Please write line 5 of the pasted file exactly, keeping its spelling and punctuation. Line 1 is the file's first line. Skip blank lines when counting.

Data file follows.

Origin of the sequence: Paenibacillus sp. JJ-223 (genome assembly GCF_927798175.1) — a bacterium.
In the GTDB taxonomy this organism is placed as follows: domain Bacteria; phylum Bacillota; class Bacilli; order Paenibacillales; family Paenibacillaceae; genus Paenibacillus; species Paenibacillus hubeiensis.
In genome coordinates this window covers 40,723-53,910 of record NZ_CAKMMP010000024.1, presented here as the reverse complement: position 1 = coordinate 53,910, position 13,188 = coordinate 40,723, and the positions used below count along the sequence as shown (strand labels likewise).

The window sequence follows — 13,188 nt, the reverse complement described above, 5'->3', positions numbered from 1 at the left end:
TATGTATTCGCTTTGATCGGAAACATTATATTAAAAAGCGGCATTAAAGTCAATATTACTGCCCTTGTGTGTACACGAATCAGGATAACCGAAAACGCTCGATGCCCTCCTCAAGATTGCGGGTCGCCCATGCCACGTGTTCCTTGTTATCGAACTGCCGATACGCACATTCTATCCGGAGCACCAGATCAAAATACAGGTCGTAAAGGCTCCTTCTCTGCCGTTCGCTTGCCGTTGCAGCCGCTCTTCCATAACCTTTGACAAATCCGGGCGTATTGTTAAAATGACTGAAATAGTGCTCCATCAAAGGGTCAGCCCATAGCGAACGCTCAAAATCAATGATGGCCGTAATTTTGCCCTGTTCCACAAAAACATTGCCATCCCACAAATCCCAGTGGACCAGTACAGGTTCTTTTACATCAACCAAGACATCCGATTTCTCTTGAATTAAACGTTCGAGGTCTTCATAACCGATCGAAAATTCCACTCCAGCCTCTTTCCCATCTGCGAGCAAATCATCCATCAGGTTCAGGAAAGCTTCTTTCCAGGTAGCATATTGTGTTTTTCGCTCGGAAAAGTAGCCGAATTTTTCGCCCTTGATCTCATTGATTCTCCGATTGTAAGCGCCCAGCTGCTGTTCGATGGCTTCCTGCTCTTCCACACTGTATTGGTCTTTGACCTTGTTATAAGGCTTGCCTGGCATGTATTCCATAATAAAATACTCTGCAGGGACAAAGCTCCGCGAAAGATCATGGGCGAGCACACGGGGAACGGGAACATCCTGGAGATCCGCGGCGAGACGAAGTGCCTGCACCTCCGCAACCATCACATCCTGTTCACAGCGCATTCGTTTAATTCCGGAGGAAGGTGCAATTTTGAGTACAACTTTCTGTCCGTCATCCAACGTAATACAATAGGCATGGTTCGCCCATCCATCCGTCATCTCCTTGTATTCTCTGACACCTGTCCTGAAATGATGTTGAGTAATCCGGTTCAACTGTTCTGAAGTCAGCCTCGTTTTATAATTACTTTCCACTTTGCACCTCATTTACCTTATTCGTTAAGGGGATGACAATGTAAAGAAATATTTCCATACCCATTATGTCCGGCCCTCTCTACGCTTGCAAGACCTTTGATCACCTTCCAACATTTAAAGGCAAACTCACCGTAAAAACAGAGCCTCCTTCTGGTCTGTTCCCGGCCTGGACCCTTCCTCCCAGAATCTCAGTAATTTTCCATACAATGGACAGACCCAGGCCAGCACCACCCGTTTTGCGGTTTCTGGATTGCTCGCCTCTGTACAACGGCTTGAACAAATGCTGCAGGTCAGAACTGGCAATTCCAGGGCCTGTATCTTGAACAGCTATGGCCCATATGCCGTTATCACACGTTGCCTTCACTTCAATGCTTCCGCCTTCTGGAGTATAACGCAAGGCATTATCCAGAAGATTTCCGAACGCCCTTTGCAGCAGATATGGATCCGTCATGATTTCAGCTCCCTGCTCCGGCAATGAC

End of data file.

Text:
TATGTATTCGCTTTGATCGGAAACATTATATTAAAAAGCGGCATTAAAGTCAATATTACTGCCCTTGTGTGTACACGAATCAGGATAACCGAAAACGCTCGATGCCCTCCTCAAGATTGCGGGTCGCCCATGCCACGTGTTCCTTGTTATCGAACTGCCGATACGCACATTCTATCCGGAGCACCAGATCAAAATACAGGTCGTAAAGGCTCCTTCTCTGCCGTTCGCTTGCCGTTGCAGCCGCTCTTCCATAACCTTTGACAAATCCGGGCGTATTGTTAAAATGACTGAAATAGTGCTCCATCAAAGGGTCAGCCCATAGCGAACGCTCAAAATCAATGATGGCCGTAATTTTGCCCTGTTCCACAAAAACATTGCCATCCCACAAATCCCAGTGGACCAGTACAGGTTCTTTTACATCAACCAAGACATCCGATTTCTCTTGAATTAAACGTTCGAGGTCTTCATAACCGATCGAAAATTCCACTCCAGCCTCTTTCCCATCTGCGAGCAAATCATCCATCAGGTTCAGGAAAGCTTCTTTCCAGGTAGCATATTGTGTTTTTCGCTCGGAAAAGTAGCCGAATTTTTCGCCCTTGATCTCATTGATTCTCCGATTGTAAGCGCCCAGCTGCTGTTCGATGGCTTCCTGCTCTTCCACACTGTATTGGTCTTTGACCTTGTTATAAGGCTTGCCTGGCATGTATTCCATAATAAAATACTCTGCAGGGACAAAGCTCCGCGAAAGATCATGGGCGAGCACACGGGGAACGGGAACATCCTGGAGATCCGCGGCGAGACGAAGTGCCTGCACCTCCGCAACCATCACATCCTGTTCACAGCGCATTCGTTTAATTCCGGAGGAAGGTGCAATTTTGAGTACAACTTTCTGTCCGTCATCCAACGTAATACAATAGGCATGGTTCGCCCATCCATCCGTCATCTCCTTGTATTCTCTGACACCTGTCCTGAAATGATGTTGAGTAATCCGGTTCAACTGTTCTGAAGTCAGCCTCGTTTTATAATTACTTTCCACTTTGCACCTCATTTACCTTATTCGTTAAGGGGATGACAATGTAAAGAAATATTTCCATACCCATTATGTCCGGCCCTCTCTACGCTTGCAAGACCTTTGATCACCTTCCAACATTTAAAGGCAAACTCACCGTAAAAACAGAGCCTCCTTCTGGTCTGTTCCCGGCCTGGACCCTTCCTCCCAGAATCTCAGTAATTTTCCATACAATGGACAGACCCAGGCCAGCACCACCCGTTTTGCGGTTTCTGGATTGCTCGCCTCTGTACAACGGCTTGAACAAATGCTGCAGGTCAGAACTGGCAATTCCAGGGCCTGTATCTTGAACAGCTATGGCCCATATGCCGTTATCACACGTTGCCTTCACTTCAATGCTTCCGCCTTCTGGAGTATAACGCAAGGCATTATCCAGAAGATTTCCGAACGCCCTTTGCAGCAGATATGGATCCGTCATGATTTCAGCTCCCTGCTCCGGCAATGAC